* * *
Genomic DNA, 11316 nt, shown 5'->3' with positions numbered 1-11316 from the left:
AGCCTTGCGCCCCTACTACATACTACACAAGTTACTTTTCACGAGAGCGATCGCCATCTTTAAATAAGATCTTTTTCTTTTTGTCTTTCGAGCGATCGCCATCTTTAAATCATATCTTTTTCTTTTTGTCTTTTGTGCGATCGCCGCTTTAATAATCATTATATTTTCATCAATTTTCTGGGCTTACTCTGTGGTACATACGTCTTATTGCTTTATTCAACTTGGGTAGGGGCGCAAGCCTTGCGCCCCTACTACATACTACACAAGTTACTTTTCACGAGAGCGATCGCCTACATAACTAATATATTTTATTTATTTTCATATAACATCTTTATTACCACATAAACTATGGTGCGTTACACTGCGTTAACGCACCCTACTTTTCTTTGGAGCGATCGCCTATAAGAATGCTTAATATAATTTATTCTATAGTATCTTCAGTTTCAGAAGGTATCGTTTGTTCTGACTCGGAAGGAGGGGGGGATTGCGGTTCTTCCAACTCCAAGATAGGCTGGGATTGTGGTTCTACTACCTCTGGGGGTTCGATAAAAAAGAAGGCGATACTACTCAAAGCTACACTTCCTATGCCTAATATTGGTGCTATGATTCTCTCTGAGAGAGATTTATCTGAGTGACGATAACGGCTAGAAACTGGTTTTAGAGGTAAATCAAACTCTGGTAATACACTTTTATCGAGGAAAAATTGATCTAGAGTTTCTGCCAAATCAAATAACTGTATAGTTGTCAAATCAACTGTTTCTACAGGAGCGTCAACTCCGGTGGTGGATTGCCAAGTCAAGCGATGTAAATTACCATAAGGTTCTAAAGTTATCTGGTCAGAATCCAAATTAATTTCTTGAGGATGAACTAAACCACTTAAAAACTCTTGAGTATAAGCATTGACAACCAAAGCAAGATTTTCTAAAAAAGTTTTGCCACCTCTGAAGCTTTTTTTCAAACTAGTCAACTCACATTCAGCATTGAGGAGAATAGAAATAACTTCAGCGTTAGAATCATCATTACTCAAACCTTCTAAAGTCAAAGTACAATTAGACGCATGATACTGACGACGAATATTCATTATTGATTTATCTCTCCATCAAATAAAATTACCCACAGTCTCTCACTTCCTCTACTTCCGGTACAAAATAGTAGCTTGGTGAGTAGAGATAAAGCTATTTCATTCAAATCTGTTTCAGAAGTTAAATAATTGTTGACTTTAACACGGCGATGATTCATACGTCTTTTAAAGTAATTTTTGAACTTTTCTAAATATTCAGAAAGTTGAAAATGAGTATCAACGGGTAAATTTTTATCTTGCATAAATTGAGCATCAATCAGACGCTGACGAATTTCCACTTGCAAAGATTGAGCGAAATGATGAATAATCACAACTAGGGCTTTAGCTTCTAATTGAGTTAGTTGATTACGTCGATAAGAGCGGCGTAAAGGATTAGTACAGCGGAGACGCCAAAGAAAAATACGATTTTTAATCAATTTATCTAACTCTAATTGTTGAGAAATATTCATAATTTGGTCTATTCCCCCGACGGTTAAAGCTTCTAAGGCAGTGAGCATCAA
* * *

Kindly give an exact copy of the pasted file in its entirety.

Genomic DNA, 11316 nt, shown 5'->3' with positions numbered 1-11316 from the left:
AGCCTTGCGCCCCTACTACATACTACACAAGTTACTTTTCACGAGAGCGATCGCCATCTTTAAATAAGATCTTTTTCTTTTTGTCTTTCGAGCGATCGCCATCTTTAAATCATATCTTTTTCTTTTTGTCTTTTGTGCGATCGCCGCTTTAATAATCATTATATTTTCATCAATTTTCTGGGCTTACTCTGTGGTACATACGTCTTATTGCTTTATTCAACTTGGGTAGGGGCGCAAGCCTTGCGCCCCTACTACATACTACACAAGTTACTTTTCACGAGAGCGATCGCCTACATAACTAATATATTTTATTTATTTTCATATAACATCTTTATTACCACATAAACTATGGTGCGTTACACTGCGTTAACGCACCCTACTTTTCTTTGGAGCGATCGCCTATAAGAATGCTTAATATAATTTATTCTATAGTATCTTCAGTTTCAGAAGGTATCGTTTGTTCTGACTCGGAAGGAGGGGGGGATTGCGGTTCTTCCAACTCCAAGATAGGCTGGGATTGTGGTTCTACTACCTCTGGGGGTTCGATAAAAAAGAAGGCGATACTACTCAAAGCTACACTTCCTATGCCTAATATTGGTGCTATGATTCTCTCTGAGAGAGATTTATCTGAGTGACGATAACGGCTAGAAACTGGTTTTAGAGGTAAATCAAACTCTGGTAATACACTTTTATCGAGGAAAAATTGATCTAGAGTTTCTGCCAAATCAAATAACTGTATAGTTGTCAAATCAACTGTTTCTACAGGAGCGTCAACTCCGGTGGTGGATTGCCAAGTCAAGCGATGTAAATTACCATAAGGTTCTAAAGTTATCTGGTCAGAATCCAAATTAATTTCTTGAGGATGAACTAAACCACTTAAAAACTCTTGAGTATAAGCATTGACAACCAAAGCAAGATTTTCTAAAAAAGTTTTGCCACCTCTGAAGCTTTTTTTCAAACTAGTCAACTCACATTCAGCATTGAGGAGAATAGAAATAACTTCAGCGTTAGAATCATCATTACTCAAACCTTCTAAAGTCAAAGTACAATTAGACGCATGATACTGACGACGAATATTCATTATTGATTTATCTCTCCATCAAATAAAATTACCCACAGTCTCTCACTTCCTCTACTTCCGGTACAAAATAGTAGCTTGGTGAGTAGAGATAAAGCTATTTCATTCAAATCTGTTTCAGAAGTTAAATAATTGTTGACTTTAACACGGCGATGATTCATACGTCTTTTAAAGTAATTTTTGAACTTTTCTAAATATTCAGAAAGTTGAAAATGAGTATCAACGGGTAAATTTTTATCTTGCATAAATTGAGCATCAATCAGACGCTGACGAATTTCCACTTGCAAAGATTGAGCGAAATGATGAATAATCACAACTAGGGCTTTAGCTTCTAATTGAGTTAGTTGATTACGTCGATAAGAGCGGCGTAAAGGATTAGTACAGCGGAGACGCCAAAGAAAAATACGATTTTTAATCAATTTATCTAACTCTAATTGTTGAGAAATATTCATAATTTGGTCTATTCCCCCGACGGTTAAAGCTTCTAAGGCAGTGAGCATCAA